U.S. F-22s, Canadian CF-18s Intercepted Two Tu-142 Aircraft in Alaskan ADIZ. And Here Are Some Cool Shots.

A U.S. F-22 Raptor escorts a Russian Tu-142. (Image credit: NORAD).

Looks like Russian Naval Aviation is pretty active in these days with their Tu-142 maritime reconnaissance and ASW (Anti-Submarine Warfare) aircraft.

As you will probably remember, on Mar. 7, 2020, two Tu-142s (a Tu-142MK ASW aircraft and a Tu-142MR VLF band comms relay aircraft) flew close to the NATO airspace in northern Europe and were intercepted by the RNoAF F-16s and F-35s (at their first intercept of Russian aircraft) and by the RAF Eurofighter Typhoons.

Noteworthy, two days later, on Mar. 9, 2020, U.S. Air Force F-22 Raptors and Royal Canadian Air Force CF-18s, supported by KC-135 Stratotanker and E-3 Sentry AWACS aircraft, intercepted two Russian Tu-142 maritime reconnaissance aircraft that had entered the Alaskan ADIZ (Air Defense Identification Zone).

The ADIZ, or “Air Defense Identification Zone”, where the intercept occurred is international airspace that extends 200 miles from the U.S./Canadian coastline and is monitored in the interest of national security. U.S. territorial airspace begins only 12 miles from the coastline. As usual, the Russian aircraft stayed well clear of the 12-mile U.S. air space limit during the encounter between the three countries.

A dramatic shot of a RCAF Hornet escorting a Russian Naval Aviation Tu-142.

While the specific reasons for the intercepts are unknown Tu-142s carry out long-range navigations and take part to exercises with naval units once or twice a year (or at least, the concentrate missions close to the NATO airspace borders in a couple of periods, March being one of these). As often explained in details, Bears sometimes fly near international borders to collect data about a country’s air defense network and to collect mapping and signals intelligence to build a communications and early warning “Order of Battle” so that radio and radar frequencies can be identified and cataloged for future use. The missions may happen periodically as the electronic order of battle is changed frequently to maintain operational security. Depending on the weather and time of day, the intercepts, when and if they happen, can produce incredible photos and video. The United States also conducts similar surveillance missions close to Russian open air space areas for likely related reasons.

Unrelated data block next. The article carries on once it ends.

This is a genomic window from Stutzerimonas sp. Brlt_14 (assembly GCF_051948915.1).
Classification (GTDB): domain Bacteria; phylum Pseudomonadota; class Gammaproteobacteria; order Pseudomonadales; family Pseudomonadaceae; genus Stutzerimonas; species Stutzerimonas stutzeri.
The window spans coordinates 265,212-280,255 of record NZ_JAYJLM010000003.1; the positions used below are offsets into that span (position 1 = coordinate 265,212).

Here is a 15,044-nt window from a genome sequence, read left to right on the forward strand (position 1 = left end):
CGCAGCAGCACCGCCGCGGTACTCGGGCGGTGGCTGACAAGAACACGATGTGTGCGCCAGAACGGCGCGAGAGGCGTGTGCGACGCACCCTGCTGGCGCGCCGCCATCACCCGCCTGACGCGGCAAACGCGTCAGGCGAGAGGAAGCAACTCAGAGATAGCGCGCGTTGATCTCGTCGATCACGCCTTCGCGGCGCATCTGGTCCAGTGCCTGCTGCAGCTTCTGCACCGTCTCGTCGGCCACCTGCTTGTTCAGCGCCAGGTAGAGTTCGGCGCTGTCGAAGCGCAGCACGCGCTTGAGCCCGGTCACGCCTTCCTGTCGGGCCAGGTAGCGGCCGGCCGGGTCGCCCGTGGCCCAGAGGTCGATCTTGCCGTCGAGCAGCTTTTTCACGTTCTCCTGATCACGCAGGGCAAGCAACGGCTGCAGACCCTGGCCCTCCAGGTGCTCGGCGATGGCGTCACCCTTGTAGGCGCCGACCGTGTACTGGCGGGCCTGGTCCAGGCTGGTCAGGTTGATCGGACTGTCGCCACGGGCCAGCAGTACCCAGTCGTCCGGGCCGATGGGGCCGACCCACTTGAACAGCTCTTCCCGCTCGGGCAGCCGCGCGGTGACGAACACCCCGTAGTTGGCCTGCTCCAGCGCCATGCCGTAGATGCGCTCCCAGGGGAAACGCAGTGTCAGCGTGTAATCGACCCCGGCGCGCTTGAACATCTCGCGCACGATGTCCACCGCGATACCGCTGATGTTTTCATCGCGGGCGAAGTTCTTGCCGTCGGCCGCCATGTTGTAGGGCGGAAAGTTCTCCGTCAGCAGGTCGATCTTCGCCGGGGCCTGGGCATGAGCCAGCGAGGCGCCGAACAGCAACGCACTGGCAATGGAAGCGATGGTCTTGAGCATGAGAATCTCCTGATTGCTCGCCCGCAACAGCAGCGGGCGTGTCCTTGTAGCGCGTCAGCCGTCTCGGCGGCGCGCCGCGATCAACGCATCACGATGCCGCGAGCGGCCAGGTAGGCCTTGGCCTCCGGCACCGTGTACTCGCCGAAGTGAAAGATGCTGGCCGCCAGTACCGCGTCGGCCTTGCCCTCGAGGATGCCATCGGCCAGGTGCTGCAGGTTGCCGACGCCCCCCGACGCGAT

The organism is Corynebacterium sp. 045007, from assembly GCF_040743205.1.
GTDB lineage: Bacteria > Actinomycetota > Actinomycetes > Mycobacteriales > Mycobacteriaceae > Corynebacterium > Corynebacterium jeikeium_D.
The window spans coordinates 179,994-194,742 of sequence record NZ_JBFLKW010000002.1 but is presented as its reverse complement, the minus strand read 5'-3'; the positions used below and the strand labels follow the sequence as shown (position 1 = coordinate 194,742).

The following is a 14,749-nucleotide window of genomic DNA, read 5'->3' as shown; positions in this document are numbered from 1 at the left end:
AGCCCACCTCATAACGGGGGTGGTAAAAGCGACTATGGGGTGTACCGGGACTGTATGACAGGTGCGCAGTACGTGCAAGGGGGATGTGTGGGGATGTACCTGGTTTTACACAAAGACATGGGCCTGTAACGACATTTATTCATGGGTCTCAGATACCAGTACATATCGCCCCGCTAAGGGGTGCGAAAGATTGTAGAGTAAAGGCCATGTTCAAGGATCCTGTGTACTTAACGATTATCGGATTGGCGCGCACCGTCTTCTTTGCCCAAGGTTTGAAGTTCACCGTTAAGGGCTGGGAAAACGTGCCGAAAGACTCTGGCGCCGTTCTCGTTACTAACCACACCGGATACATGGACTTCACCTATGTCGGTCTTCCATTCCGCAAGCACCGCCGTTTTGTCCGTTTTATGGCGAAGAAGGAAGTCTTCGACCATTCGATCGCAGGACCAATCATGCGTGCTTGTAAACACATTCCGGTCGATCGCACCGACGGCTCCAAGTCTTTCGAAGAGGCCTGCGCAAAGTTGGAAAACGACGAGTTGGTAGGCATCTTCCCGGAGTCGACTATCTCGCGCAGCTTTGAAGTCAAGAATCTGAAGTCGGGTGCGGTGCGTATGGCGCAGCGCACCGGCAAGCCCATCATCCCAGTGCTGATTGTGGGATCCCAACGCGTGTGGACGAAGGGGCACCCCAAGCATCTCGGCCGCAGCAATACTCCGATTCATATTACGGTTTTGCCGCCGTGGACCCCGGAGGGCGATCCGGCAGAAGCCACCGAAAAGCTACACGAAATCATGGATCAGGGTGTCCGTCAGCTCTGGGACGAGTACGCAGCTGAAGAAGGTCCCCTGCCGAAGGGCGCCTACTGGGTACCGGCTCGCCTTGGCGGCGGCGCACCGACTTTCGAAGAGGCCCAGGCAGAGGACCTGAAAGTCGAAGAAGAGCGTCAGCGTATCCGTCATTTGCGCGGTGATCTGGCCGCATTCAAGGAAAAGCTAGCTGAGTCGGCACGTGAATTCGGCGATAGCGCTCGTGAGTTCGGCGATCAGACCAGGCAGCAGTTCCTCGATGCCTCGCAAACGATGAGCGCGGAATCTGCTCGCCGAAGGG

F-22s carry out their intercept missions with radar reflectors and external fuel tanks: peacetime QRA (Quick Reaction Alert) doesn’t require the Raptors to fly in stealth mode.

A Tu-142 is escorted by a USAF F-22.

H/T @ryankakiuchan for the heads-up!

About David Cenciotti
David Cenciotti is a journalist based in Rome, Italy. He is the Founder and Editor of “The Aviationist”, one of the world’s most famous and read military aviation blogs. Since 1996, he has written for major worldwide magazines, including Air Forces Monthly, Combat Aircraft, and many others, covering aviation, defense, war, industry, intelligence, crime and cyberwar. He has reported from the U.S., Europe, Australia and Syria, and flown several combat planes with different air forces. He is a former 2nd Lt. of the Italian Air Force, a private pilot and a graduate in Computer Engineering. He has written five books and contributed to many more ones.